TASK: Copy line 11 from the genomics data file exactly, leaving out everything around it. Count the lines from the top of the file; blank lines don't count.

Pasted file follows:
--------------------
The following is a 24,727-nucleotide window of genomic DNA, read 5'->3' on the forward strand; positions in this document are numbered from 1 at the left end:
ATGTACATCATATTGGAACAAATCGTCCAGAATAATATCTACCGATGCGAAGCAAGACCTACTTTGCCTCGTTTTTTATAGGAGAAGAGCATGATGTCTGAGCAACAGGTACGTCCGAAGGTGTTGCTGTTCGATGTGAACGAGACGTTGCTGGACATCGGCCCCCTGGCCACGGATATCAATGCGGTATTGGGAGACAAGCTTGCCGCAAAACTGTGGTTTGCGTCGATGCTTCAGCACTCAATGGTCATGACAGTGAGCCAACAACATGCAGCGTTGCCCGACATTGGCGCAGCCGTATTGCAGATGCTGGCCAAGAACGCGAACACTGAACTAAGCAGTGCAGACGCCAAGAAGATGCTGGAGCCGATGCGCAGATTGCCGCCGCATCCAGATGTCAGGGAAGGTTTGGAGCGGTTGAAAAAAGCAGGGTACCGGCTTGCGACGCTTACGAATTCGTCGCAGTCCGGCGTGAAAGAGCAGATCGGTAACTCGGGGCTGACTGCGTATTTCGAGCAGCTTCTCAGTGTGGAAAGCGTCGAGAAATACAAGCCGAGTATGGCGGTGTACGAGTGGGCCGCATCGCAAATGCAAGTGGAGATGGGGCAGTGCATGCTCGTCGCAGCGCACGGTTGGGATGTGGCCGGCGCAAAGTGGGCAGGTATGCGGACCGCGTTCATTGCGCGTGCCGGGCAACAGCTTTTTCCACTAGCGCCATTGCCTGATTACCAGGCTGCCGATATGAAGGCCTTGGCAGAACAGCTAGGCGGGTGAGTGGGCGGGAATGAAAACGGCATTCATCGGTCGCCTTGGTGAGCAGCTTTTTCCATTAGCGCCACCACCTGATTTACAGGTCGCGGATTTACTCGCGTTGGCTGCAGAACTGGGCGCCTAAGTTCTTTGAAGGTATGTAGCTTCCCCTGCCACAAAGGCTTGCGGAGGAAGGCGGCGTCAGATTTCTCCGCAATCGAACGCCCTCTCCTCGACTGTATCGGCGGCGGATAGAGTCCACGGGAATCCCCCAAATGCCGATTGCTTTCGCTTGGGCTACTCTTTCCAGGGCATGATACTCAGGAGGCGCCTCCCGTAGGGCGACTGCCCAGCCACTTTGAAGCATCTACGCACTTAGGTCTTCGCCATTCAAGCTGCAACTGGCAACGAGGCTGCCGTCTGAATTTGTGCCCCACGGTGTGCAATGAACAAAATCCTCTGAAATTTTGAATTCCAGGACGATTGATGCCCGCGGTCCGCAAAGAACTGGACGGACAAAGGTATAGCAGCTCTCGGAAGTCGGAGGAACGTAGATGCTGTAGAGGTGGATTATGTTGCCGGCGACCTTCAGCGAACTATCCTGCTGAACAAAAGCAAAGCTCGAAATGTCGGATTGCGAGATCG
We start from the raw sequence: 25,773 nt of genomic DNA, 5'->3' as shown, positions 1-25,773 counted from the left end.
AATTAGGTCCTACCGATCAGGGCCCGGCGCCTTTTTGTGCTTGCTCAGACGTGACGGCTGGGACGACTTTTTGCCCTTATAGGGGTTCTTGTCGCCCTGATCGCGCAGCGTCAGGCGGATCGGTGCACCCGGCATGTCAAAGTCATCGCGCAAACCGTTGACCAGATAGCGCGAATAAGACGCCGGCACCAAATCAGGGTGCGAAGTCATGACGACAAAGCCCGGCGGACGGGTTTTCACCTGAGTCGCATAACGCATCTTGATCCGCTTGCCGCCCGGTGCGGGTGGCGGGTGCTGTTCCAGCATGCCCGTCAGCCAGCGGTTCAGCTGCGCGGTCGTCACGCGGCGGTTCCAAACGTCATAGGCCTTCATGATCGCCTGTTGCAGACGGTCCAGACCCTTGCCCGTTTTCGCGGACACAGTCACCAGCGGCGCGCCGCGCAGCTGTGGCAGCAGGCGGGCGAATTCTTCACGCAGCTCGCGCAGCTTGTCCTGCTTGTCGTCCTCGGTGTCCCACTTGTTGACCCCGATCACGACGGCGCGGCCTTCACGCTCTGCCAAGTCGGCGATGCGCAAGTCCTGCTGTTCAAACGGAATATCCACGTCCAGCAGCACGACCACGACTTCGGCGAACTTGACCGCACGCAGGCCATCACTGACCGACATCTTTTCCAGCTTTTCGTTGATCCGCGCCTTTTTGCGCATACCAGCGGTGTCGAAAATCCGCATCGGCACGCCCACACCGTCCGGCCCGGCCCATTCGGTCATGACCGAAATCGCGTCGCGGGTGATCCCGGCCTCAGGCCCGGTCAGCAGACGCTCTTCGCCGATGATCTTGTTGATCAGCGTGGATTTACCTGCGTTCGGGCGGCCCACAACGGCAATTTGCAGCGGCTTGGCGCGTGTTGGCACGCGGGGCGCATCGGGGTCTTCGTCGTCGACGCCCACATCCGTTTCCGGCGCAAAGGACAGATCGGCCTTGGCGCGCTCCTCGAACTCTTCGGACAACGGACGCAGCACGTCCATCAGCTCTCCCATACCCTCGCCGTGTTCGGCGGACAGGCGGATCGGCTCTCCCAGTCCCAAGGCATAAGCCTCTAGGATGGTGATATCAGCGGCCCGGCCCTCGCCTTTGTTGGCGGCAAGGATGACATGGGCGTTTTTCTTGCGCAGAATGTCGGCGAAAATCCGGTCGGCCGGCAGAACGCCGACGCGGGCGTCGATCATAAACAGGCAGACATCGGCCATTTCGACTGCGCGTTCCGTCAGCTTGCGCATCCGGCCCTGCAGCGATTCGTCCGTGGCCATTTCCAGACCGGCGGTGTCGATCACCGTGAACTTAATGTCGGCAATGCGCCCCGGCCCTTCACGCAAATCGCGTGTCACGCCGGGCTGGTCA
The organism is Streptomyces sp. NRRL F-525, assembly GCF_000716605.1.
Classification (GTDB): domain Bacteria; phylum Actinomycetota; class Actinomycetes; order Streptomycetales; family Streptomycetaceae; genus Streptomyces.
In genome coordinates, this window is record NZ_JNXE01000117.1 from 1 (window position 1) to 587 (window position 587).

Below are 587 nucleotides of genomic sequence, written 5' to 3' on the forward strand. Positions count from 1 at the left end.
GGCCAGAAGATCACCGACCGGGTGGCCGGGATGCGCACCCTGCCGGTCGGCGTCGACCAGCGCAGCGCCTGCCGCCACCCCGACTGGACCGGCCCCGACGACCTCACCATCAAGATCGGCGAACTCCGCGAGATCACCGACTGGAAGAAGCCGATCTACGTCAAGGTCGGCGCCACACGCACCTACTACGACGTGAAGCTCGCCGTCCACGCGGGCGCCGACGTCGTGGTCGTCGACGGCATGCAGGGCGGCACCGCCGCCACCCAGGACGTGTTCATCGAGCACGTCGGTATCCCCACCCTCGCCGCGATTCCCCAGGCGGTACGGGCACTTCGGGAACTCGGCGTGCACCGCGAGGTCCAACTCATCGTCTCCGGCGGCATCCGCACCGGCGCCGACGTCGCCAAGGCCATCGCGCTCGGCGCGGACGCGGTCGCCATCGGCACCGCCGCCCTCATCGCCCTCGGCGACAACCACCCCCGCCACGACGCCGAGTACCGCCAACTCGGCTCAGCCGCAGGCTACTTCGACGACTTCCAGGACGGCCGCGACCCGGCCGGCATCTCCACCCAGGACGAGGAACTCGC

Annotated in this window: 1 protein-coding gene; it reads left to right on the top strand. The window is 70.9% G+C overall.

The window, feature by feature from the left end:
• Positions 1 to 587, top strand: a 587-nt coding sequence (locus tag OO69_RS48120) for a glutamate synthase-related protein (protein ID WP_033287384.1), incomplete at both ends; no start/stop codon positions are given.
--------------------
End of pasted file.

The window, feature by feature from the left end: